Instant Replay – Helpful or A Waste of Time?
The National Football League uses instant replay and has for years. It’s not perfect but it gets things right most of the time. The National Basketball Association is using instant replay as well. It started off with just a couple of things that could be checked but it’s expanding to include more and more.
The National Hockey League also uses instant replay and although there have been some tough decisions; no one really minds the process. But when it comes to Major League Baseball, I need to say that the instant replay system is bad at best and a complete joke at worst.
Let’s break this down. In the NFL, a coach throws a red flag onto the field and the referee talks to the coach about what they want to challenge. If the play is challengeable, the referee goes under the hood and watches the multiple replay angles themselves and determines if the call was right or wrong. Sometimes it takes longer than it should, but most calls take under 2 minutes and because football is a stop and start sport, the challenge doesn’t really disrupt the rhythm of the game.
The NBA, after expanding the amount of calls that can be challenged, has a system very similar to the NFL. The major difference is that the coach cannot ‘demand’ the referees look at the instant replay. However, if a call is questionable in the mind of any of the 3 on-court officials, they can take a look at a monitor located at the scorer’s table and determine if the right call was made.
The NHL has a slightly different system in that the replays are viewed by a team in Toronto for every game, every night. That means that the same people who determine if the referee was correct on the East coast also determine the fate of a questionable call on the West coast. Basically it gives ultimate power to the people manning the monitors at NHL Headquarters. This system would seemingly be the most complicated, however the NHL has done a tremendous job of getting the calls right nearly every time, as well as doing it very quickly. My estimation would put the total time of the replay at less than 2 minutes in most cases.
And then we get to Major League Baseball. By the looks of things, the MLB suits in charge of instant replay have tried to emulate the success of the other three major North American leagues but my opinion has them failing miserably.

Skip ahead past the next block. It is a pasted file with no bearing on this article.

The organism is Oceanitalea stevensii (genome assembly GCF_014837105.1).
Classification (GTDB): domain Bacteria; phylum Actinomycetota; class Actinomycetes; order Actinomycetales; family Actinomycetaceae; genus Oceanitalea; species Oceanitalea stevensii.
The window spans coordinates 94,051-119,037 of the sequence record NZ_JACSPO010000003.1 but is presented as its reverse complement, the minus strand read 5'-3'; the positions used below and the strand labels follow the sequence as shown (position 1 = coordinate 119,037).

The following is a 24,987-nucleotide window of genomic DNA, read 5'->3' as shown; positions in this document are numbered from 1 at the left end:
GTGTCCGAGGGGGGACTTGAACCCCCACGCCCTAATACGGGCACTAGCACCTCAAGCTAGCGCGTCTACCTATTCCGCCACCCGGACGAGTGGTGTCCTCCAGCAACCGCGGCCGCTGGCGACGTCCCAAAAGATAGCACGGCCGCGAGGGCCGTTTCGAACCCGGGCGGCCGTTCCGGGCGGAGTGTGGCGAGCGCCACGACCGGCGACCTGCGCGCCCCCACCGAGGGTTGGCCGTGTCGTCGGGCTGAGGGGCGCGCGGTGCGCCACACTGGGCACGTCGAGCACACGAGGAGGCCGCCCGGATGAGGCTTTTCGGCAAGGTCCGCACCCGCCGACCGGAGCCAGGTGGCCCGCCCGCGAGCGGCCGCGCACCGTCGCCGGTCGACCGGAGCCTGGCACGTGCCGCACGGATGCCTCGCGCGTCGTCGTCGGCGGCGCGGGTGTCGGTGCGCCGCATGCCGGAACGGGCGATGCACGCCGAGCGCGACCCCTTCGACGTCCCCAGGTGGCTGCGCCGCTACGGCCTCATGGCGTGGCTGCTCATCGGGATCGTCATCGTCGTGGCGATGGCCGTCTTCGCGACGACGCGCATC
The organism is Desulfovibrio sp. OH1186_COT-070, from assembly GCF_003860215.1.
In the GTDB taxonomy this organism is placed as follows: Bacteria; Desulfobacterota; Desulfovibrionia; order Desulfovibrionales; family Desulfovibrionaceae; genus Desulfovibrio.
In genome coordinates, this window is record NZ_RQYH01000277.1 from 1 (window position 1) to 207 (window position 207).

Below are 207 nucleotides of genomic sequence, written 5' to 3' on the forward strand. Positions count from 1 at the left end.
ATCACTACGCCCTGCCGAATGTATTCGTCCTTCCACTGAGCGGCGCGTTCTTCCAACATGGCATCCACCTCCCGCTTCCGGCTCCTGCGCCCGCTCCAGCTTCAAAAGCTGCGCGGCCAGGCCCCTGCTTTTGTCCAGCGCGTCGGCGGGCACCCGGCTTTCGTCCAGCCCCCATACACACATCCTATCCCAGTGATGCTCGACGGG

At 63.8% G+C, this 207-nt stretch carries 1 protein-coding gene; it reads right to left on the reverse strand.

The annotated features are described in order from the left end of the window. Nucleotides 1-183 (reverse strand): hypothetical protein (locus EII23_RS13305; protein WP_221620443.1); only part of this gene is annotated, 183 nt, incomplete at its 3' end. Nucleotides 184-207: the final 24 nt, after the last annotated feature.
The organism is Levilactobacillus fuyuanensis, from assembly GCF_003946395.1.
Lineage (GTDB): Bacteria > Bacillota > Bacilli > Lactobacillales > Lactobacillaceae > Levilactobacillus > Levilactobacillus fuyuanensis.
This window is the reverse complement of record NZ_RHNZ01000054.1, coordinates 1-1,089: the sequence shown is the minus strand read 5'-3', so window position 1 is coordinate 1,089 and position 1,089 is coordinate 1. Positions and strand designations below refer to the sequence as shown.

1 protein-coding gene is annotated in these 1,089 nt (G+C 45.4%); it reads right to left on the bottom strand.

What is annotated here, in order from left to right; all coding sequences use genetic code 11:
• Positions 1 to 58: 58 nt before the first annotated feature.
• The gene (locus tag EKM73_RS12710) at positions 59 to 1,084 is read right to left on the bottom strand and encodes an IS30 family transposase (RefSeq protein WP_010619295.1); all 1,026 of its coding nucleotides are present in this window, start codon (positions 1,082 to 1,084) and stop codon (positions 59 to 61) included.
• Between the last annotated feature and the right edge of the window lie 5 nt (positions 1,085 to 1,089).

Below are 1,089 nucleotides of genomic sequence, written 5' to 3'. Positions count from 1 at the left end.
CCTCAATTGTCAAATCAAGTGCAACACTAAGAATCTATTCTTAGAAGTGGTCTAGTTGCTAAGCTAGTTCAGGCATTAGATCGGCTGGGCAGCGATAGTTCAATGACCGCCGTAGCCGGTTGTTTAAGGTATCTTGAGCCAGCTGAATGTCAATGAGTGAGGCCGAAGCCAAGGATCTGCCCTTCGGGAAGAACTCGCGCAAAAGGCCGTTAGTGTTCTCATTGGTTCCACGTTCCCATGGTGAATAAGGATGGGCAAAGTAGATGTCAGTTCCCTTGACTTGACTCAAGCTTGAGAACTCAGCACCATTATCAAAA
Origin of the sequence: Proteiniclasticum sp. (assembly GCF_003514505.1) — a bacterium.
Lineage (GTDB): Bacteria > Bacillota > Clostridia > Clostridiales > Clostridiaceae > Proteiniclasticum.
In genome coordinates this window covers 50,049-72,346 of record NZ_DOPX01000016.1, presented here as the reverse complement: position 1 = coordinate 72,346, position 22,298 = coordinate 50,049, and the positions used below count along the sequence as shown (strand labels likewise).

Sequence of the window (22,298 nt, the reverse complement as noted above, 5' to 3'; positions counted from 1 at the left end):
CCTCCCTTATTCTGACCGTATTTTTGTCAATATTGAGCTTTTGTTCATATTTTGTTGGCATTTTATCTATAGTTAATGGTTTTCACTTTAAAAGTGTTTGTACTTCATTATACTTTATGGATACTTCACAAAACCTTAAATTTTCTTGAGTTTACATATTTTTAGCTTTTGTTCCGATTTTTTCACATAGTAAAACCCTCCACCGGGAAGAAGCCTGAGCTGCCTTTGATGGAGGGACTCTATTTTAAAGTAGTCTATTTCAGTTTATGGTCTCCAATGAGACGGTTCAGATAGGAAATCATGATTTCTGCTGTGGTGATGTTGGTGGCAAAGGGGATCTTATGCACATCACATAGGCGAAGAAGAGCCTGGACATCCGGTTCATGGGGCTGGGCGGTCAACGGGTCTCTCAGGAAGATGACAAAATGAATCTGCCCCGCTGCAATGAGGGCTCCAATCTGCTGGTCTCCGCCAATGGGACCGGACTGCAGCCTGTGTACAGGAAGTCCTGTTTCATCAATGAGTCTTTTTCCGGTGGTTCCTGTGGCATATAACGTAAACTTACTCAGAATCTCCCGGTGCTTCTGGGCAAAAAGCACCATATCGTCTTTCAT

First, a close play happens. Maybe it’s a potential catch that was called a trapped ball, or a play at the plate, or maybe even it was just a bang-bang call at first; but the manager comes jogging out of the dugout. In years past, fans would get excited to potentially see some screaming, arms waving, and if we were lucky, maybe even some dirt kicking. But now, the manager approaches the umpire who made the questionable call and strikes up a conversation. “How’s the wife? Great weather we are having isn’t it? Man this game is dragging on.” And the umpire pretends that he is interested. Meanwhile, the bench coach is on the phone with someone in the clubhouse who is watching replays of the close call. The manager kills some time, often close to a minute before getting a thumbs up or down from the bench coach.
With thumbs up, the manager officially challenges the play, then the umpires go and make a call to ‘Baseball Control’ or whatever they are calling it and another couple of minutes elapse before they are told if the umpire on the field got it right or not. However, if the bench coach doesn’t give the thumbs up, the manager, after talking to the umpire for a minute, just turns around and walks back to the dugout. It looks ridiculous, is a huge waste of time, and doesn’t put any pressure on the manager to decide to challenge or not.
If it were up to me, the only things that could be challenged in baseball would be whether or not the ball left the ballpark in fair play. Homerun or no homerun. That’s all that would be up for debate and we wouldn’t have games lasting even longer with this terrible challenge system.
What do you think?
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